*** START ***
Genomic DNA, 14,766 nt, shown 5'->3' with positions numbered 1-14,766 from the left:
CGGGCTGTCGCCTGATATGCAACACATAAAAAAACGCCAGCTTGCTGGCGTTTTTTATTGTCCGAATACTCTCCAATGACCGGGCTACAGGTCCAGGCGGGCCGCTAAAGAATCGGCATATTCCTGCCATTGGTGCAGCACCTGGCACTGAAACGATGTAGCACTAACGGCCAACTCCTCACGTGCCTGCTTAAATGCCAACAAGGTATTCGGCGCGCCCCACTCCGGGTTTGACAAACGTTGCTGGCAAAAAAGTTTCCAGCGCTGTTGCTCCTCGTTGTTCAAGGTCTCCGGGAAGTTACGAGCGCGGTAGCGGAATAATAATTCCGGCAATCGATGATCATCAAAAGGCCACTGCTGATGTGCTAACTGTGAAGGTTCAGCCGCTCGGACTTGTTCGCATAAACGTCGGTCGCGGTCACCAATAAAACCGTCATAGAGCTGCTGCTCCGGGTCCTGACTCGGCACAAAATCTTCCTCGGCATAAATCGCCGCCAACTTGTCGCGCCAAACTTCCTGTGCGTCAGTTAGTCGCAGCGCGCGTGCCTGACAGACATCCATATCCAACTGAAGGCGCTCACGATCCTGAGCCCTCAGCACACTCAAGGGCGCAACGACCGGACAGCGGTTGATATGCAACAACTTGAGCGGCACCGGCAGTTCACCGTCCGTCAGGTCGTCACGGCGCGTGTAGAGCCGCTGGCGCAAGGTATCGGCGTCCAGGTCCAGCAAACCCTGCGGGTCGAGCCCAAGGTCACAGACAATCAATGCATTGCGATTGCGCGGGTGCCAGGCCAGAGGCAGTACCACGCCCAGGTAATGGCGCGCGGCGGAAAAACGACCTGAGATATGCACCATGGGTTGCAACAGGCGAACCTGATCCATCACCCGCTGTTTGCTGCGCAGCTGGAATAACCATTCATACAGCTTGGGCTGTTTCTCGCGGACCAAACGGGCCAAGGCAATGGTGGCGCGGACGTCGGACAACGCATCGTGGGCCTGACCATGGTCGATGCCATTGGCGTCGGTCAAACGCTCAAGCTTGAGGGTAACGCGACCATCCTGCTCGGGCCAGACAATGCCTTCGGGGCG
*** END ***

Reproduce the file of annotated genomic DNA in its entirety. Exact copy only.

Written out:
Genomic DNA, 14,766 nt, shown 5'->3' with positions numbered 1-14,766 from the left:
CGGGCTGTCGCCTGATATGCAACACATAAAAAAACGCCAGCTTGCTGGCGTTTTTTATTGTCCGAATACTCTCCAATGACCGGGCTACAGGTCCAGGCGGGCCGCTAAAGAATCGGCATATTCCTGCCATTGGTGCAGCACCTGGCACTGAAACGATGTAGCACTAACGGCCAACTCCTCACGTGCCTGCTTAAATGCCAACAAGGTATTCGGCGCGCCCCACTCCGGGTTTGACAAACGTTGCTGGCAAAAAAGTTTCCAGCGCTGTTGCTCCTCGTTGTTCAAGGTCTCCGGGAAGTTACGAGCGCGGTAGCGGAATAATAATTCCGGCAATCGATGATCATCAAAAGGCCACTGCTGATGTGCTAACTGTGAAGGTTCAGCCGCTCGGACTTGTTCGCATAAACGTCGGTCGCGGTCACCAATAAAACCGTCATAGAGCTGCTGCTCCGGGTCCTGACTCGGCACAAAATCTTCCTCGGCATAAATCGCCGCCAACTTGTCGCGCCAAACTTCCTGTGCGTCAGTTAGTCGCAGCGCGCGTGCCTGACAGACATCCATATCCAACTGAAGGCGCTCACGATCCTGAGCCCTCAGCACACTCAAGGGCGCAACGACCGGACAGCGGTTGATATGCAACAACTTGAGCGGCACCGGCAGTTCACCGTCCGTCAGGTCGTCACGGCGCGTGTAGAGCCGCTGGCGCAAGGTATCGGCGTCCAGGTCCAGCAAACCCTGCGGGTCGAGCCCAAGGTCACAGACAATCAATGCATTGCGATTGCGCGGGTGCCAGGCCAGAGGCAGTACCACGCCCAGGTAATGGCGCGCGGCGGAAAAACGACCTGAGATATGCACCATGGGTTGCAACAGGCGAACCTGATCCATCACCCGCTGTTTGCTGCGCAGCTGGAATAACCATTCATACAGCTTGGGCTGTTTCTCGCGGACCAAACGGGCCAAGGCAATGGTGGCGCGGACGTCGGACAACGCATCGTGGGCCTGACCATGGTCGATGCCATTGGCGTCGGTCAAACGCTCAAGCTTGAGGGTAACGCGACCATCCTGCTCGGGCCAGACAATGCCTTCGGGGCG